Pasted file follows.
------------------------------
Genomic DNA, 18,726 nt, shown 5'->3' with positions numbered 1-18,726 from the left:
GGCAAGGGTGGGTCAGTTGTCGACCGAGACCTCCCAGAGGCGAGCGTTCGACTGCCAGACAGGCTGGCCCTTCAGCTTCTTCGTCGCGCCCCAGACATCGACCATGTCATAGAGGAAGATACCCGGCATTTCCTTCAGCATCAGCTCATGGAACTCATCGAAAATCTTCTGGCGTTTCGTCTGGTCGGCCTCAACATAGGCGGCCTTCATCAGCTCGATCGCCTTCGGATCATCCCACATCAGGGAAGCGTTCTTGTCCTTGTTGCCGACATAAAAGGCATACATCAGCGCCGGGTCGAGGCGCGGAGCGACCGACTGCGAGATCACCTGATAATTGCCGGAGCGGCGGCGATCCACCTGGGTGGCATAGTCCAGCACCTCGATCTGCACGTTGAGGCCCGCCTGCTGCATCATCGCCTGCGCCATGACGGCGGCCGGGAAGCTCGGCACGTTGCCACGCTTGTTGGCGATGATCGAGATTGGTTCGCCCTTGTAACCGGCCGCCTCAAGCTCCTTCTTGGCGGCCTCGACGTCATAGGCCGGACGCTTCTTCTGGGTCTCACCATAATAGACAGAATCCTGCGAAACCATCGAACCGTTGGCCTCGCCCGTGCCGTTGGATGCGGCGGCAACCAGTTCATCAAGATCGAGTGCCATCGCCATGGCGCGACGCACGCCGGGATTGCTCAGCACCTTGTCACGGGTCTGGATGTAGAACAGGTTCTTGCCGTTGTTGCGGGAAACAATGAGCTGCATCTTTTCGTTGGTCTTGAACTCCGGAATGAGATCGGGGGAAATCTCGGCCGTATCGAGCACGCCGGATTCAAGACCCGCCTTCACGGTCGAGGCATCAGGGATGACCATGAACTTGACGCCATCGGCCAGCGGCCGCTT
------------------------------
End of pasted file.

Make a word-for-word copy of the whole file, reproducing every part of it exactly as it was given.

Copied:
Genomic DNA, 18,726 nt, shown 5'->3' with positions numbered 1-18,726 from the left:
GGCAAGGGTGGGTCAGTTGTCGACCGAGACCTCCCAGAGGCGAGCGTTCGACTGCCAGACAGGCTGGCCCTTCAGCTTCTTCGTCGCGCCCCAGACATCGACCATGTCATAGAGGAAGATACCCGGCATTTCCTTCAGCATCAGCTCATGGAACTCATCGAAAATCTTCTGGCGTTTCGTCTGGTCGGCCTCAACATAGGCGGCCTTCATCAGCTCGATCGCCTTCGGATCATCCCACATCAGGGAAGCGTTCTTGTCCTTGTTGCCGACATAAAAGGCATACATCAGCGCCGGGTCGAGGCGCGGAGCGACCGACTGCGAGATCACCTGATAATTGCCGGAGCGGCGGCGATCCACCTGGGTGGCATAGTCCAGCACCTCGATCTGCACGTTGAGGCCCGCCTGCTGCATCATCGCCTGCGCCATGACGGCGGCCGGGAAGCTCGGCACGTTGCCACGCTTGTTGGCGATGATCGAGATTGGTTCGCCCTTGTAACCGGCCGCCTCAAGCTCCTTCTTGGCGGCCTCGACGTCATAGGCCGGACGCTTCTTCTGGGTCTCACCATAATAGACAGAATCCTGCGAAACCATCGAACCGTTGGCCTCGCCCGTGCCGTTGGATGCGGCGGCAACCAGTTCATCAAGATCGAGTGCCATCGCCATGGCGCGACGCACGCCGGGATTGCTCAGCACCTTGTCACGGGTCTGGATGTAGAACAGGTTCTTGCCGTTGTTGCGGGAAACAATGAGCTGCATCTTTTCGTTGGTCTTGAACTCCGGAATGAGATCGGGGGAAATCTCGGCCGTATCGAGCACGCCGGATTCAAGACCCGCCTTCACGGTCGAGGCATCAGGGATGACCATGAACTTGACGCCATCGGCCAGCGGCCGCTT